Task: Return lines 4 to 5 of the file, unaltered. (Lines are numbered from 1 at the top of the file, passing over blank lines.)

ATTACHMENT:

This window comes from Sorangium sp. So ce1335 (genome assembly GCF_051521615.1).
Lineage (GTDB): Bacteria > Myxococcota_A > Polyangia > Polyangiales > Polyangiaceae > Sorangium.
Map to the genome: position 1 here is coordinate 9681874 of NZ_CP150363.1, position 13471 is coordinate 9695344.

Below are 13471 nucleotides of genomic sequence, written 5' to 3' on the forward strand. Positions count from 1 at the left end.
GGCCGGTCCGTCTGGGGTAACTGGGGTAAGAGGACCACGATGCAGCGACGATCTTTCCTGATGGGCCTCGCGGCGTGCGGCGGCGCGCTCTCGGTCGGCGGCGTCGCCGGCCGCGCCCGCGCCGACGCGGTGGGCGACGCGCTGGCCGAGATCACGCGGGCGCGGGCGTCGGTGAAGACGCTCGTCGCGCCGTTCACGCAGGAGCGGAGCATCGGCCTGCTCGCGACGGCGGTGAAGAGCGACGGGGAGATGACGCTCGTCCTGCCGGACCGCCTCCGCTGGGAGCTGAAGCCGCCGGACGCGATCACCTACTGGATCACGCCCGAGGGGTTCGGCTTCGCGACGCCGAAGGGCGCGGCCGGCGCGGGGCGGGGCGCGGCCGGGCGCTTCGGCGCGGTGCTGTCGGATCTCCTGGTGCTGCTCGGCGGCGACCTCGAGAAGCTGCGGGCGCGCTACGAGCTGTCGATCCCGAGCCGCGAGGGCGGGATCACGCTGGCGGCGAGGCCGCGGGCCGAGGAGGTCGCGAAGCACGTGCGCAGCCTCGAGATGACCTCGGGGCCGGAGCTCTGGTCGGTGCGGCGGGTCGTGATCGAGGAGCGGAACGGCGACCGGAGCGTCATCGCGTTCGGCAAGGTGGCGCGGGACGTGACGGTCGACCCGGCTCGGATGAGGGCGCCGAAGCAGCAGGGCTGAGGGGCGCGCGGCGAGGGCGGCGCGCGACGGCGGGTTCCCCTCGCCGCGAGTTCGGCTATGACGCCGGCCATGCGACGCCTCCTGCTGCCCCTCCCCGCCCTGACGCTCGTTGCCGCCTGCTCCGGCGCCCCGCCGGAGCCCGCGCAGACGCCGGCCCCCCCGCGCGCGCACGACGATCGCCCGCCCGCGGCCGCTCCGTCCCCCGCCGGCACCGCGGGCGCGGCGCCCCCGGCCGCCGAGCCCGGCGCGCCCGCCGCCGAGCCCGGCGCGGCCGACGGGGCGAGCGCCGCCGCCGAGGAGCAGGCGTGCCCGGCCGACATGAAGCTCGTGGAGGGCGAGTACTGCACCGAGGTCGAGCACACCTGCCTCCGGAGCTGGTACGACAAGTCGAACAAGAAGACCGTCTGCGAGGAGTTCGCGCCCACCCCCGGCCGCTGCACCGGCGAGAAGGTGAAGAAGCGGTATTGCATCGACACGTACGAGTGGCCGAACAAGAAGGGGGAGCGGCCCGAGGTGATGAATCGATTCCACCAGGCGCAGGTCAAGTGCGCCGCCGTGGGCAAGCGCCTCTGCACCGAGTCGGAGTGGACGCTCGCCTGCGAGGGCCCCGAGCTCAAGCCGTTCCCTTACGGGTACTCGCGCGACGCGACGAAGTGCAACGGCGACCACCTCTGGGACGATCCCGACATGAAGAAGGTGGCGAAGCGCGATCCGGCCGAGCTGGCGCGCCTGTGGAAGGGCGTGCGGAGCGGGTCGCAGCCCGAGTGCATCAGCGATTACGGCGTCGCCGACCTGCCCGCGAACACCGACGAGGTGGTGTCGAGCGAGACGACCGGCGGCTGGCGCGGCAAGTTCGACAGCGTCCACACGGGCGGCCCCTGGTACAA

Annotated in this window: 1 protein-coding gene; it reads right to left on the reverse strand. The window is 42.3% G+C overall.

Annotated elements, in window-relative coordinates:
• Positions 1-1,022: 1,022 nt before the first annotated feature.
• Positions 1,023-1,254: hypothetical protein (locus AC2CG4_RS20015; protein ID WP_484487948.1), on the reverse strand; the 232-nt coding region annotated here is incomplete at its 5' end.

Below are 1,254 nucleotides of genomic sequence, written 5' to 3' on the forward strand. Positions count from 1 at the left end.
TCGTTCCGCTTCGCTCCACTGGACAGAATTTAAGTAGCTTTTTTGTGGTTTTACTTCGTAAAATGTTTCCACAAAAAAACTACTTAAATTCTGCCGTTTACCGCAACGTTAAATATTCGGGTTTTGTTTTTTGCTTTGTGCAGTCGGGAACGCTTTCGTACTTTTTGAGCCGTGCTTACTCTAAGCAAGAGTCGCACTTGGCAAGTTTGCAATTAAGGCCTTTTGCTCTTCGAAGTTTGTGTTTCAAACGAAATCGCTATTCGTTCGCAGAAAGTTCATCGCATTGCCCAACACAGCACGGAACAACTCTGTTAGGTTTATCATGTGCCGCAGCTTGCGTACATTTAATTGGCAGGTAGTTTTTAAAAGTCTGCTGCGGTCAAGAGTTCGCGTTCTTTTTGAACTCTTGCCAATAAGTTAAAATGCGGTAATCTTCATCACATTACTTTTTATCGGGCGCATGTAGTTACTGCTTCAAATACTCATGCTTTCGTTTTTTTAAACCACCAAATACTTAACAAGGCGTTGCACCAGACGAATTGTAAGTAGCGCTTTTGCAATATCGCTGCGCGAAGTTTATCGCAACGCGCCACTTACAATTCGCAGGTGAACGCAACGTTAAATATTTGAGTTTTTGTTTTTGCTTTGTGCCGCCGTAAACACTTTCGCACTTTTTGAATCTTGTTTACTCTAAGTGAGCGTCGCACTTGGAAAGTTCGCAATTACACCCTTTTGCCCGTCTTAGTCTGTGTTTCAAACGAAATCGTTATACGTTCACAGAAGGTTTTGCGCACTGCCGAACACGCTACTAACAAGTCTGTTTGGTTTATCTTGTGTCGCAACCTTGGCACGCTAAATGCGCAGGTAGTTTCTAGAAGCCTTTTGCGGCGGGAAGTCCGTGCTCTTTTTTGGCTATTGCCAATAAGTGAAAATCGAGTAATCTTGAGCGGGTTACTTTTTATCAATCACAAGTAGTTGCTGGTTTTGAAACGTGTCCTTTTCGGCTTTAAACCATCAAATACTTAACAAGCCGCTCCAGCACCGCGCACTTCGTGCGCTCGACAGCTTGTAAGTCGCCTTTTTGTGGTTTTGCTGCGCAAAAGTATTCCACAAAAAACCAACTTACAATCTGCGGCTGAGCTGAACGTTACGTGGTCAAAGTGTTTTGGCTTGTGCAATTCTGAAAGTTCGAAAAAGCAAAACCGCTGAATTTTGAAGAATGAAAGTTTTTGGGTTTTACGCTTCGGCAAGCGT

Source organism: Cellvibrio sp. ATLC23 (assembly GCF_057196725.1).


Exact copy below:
Below are 13471 nucleotides of genomic sequence, written 5' to 3' on the forward strand. Positions count from 1 at the left end.
GGCCGGTCCGTCTGGGGTAACTGGGGTAAGAGGACCACGATGCAGCGACGATCTTTCCTGATGGGCCTCGCGGCGTGCGGCGGCGCGCTCTCGGTCGGCGGCGTCGCCGGCCGCGCCCGCGCCGACGCGGTGGGCGACGCGCTGGCCGAGATCACGCGGGCGCGGGCGTCGGTGAAGACGCTCGTCGCGCCGTTCACGCAGGAGCGGAGCATCGGCCTGCTCGCGACGGCGGTGAAGAGCGACGGGGAGATGACGCTCGTCCTGCCGGACCGCCTCCGCTGGGAGCTGAAGCCGCCGGACGCGATCACCTACTGGATCACGCCCGAGGGGTTCGGCTTCGCGACGCCGAAGGGCGCGGCCGGCGCGGGGCGGGGCGCGGCCGGGCGCTTCGGCGCGGTGCTGTCGGATCTCCTGGTGCTGCTCGGCGGCGACCTCGAGAAGCTGCGGGCGCGCTACGAGCTGTCGATCCCGAGCCGCGAGGGCGGGATCACGCTGGCGGCGAGGCCGCGGGCCGAGGAGGTCGCGAAGCACGTGCGCAGCCTCGAGATGACCTCGGGGCCGGAGCTCTGGTCGGTGCGGCGGGTCGTGATCGAGGAGCGGAACGGCGACCGGAGCGTCATCGCGTTCGGCAAGGTGGCGCGGGACGTGACGGTCGACCCGGCTCGGATGAGGGCGCCGAAGCAGCAGGGCTGAGGGGCGCGCGGCGAGGGCGGCGCGCGACGGCGGGTTCCCCTCGCCGCGAGTTCGGCTATGACGCCGGCCATGCGACGCCTCCTGCTGCCCCTCCCCGCCCTGACGCTCGTTGCCGCCTGCTCCGGCGCCCCGCCGGAGCCCGCGCAGACGCCGGCCCCCCCGCGCGCGCACGACGATCGCCCGCCCGCGGCCGCTCCGTCCCCCGCCGGCACCGCGGGCGCGGCGCCCCCGGCCGCCGAGCCCGGCGCGCCCGCCGCCGAGCCCGGCGCGGCCGACGGGGCGAGCGCCGCCGCCGAGGAGCAGGCGTGCCCGGCCGACATGAAGCTCGTGGAGGGCGAGTACTGCACCGAGGTCGAGCACACCTGCCTCCGGAGCTGGTACGACAAGTCGAACAAGAAGACCGTCTGCGAGGAGTTCGCGCCCACCCCCGGCCGCTGCACCGGCGAGAAGGTGAAGAAGCGGTATTGCATCGACACGTACGAGTGGCCGAACAAGAAGGGGGAGCGGCCCGAGGTGATGAATCGATTCCACCAGGCGCAGGTCAAGTGCGCCGCCGTGGGCAAGCGCCTCTGCACCGAGTCGGAGTGGACGCTCGCCTGCGAGGGCCCCGAGCTCAAGCCGTTCCCTTACGGGTACTCGCGCGACGCGACGAAGTGCAACGGCGACCACCTCTGGGACGATCCCGACATGAAGAAGGTGGCGAAGCGCGATCCGGCCGAGCTGGCGCGCCTGTGGAAGGGCGTGCGGAGCGGGTCGCAGCCCGAGTGCATCAGCGATTACGGCGTCGCCGACCTGCCCGCGAACACCGACGAGGTGGTGTCGAGCGAGACGACCGGCGGCTGGCGCGGCAAGTTCGACAGCGTCCACACGGGCGGCCCCTGGTACAA